by Tom Lees - 23rd December 2015
On October 25th 2015, AC Milan hosted Sassuolo in a game at the famous San Siro stadium, Milan were victorious 2-1 in the Serie A match, but after the game all talk was not of the result, but the debut of 16-year-old goalkeeper Gianluigi Donnarumma. The teenager was selected ahead of the usual number one stopper Diego López, and in doing so became the youngest goalkeeper to ever start a game in the top tier of Italian football.
The selection by coach Mihajlović sent social media outlets into a frenzy, admittedly reaction on the Continent was more positive than critical, but here in the UK heads were being scratched, brows furrowed, what on earth was going on at the once great AC Milan? How the mighty had fallen, a 16-year-old playing in goal, what a joke, there must be something seriously wrong. This was the general reaction across the United Kingdom from pundits, journalists and fans alike. Maybe the real question to ask is, why did this selection raise so many eyebrows? Why is being ‘only 16’ such a problem as a goalkeeper?
The general consensus is that a goalkeeper doesn’t really begin to peak until he’s over 30, and that it takes that long for them to develop, but is this view slightly archaic, after all football has changed a lot in the last 20 years. The days of strikers barging into keepers are a thing of the past, they are given a much greater protection, even in England the ‘in the mixer’ tactic has diminished with only a few clubs and managers adopting it. Back when I was a much younger man and learning to play football, goalkeepers were always the fat kid, or the kid who wasn’t very good, it’s amazing in a way that I used to play midfield, but the ability to actually play football wasn’t attributed to the goalkeeper position. As time has gone by though, with extra protection and the back pass ruling, keepers now have to be as comfortable with the ball at their feet as they are their hands, we are at a time where a keeper is an extra defender sweeping up play.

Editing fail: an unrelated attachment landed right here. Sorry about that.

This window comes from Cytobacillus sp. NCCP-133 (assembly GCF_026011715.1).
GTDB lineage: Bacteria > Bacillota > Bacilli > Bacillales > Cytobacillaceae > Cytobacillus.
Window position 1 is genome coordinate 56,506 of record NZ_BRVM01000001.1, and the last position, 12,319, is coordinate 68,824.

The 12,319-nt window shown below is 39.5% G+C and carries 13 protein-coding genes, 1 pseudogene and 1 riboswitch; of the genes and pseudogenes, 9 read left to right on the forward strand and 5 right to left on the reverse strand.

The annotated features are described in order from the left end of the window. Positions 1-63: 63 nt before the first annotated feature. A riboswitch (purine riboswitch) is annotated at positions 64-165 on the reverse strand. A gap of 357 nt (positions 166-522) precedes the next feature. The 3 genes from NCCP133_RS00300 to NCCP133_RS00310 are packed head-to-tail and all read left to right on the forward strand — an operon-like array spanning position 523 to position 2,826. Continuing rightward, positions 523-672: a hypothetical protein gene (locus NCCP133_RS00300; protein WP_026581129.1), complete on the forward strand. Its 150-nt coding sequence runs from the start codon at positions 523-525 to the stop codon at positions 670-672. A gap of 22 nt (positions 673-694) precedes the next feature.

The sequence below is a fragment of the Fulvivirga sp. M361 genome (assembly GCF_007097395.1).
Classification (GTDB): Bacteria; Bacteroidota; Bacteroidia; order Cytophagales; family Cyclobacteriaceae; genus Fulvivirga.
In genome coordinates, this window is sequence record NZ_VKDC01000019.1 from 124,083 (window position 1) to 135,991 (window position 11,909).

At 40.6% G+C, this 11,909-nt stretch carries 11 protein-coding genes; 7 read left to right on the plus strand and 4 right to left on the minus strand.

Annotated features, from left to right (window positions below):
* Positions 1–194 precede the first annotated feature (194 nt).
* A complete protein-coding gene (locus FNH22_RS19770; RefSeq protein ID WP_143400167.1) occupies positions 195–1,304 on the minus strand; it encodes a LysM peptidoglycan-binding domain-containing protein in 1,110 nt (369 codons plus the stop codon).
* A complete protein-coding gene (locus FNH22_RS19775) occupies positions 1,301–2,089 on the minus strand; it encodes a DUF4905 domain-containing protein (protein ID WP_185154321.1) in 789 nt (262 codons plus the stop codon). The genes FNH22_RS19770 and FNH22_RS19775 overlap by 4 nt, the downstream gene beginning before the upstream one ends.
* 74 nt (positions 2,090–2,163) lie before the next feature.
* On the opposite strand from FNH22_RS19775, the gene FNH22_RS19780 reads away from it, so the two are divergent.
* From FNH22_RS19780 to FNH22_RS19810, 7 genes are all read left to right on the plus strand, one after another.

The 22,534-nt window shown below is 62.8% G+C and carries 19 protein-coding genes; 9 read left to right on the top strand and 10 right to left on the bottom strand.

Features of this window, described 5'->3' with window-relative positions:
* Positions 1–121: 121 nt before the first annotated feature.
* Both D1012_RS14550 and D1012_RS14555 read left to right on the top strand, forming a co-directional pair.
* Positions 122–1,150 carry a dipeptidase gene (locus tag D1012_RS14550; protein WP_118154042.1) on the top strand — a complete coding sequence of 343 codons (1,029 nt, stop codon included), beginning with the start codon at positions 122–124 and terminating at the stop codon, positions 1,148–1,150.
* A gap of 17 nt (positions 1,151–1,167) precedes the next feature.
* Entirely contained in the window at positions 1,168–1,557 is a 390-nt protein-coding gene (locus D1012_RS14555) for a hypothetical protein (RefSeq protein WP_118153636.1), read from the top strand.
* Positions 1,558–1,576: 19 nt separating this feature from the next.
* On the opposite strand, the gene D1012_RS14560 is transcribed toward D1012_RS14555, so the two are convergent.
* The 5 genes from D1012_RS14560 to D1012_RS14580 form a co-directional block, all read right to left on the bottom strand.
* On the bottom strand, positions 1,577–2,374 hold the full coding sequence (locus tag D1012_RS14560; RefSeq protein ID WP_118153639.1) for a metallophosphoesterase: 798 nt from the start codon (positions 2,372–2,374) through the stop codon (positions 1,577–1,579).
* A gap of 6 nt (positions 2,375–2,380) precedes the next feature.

In those last 20 years there have been a couple of fine examples of goalkeepers succeeding despite their tender years, both Iker Casillas and Gianluigi Buffon made their professional debuts, for Real Madrid and Parma respectively, while still in their teens. These two legends of the game went on to win World Cups for their National teams, as well as many other accolades and honours. Of course you could argue that they were simply exceptions, players that come along very rarely and that’s why they were given a chance and succeeded at such a young age, but let’s look at the top goalkeepers in the game right now.
Of course the title of ‘World’s best’ is all down to opinion, but the majority would say Manuel Neuer is as good as it gets in the modern game, Neuer broke into the Schalke first team aged 20. The other candidates for the World’s best keeper accolade are Thibaut Courtois, Hugo Lloris, and David De Gea, all three were playing first team football in their teen years. Marc-André ter Stegen, Stefanos Kapino, Jan Oblak and Claudio Bravo also fall into that category, although not quite at the elite level as the aforementioned. It’s a sign of the modern game, a game where keepers in all leagues tend to punch rather than catch, where protection from physicality is afforded, where agility, pace, footwork and athleticism are now key goalkeeping attributes. Why can’t a teenager excel in these areas? Okay they don’t have the experience to organise a defence, but that direction can be led from other members of the defensive unit. It is an approach that has been adopted on the continent, an approach that clearly works.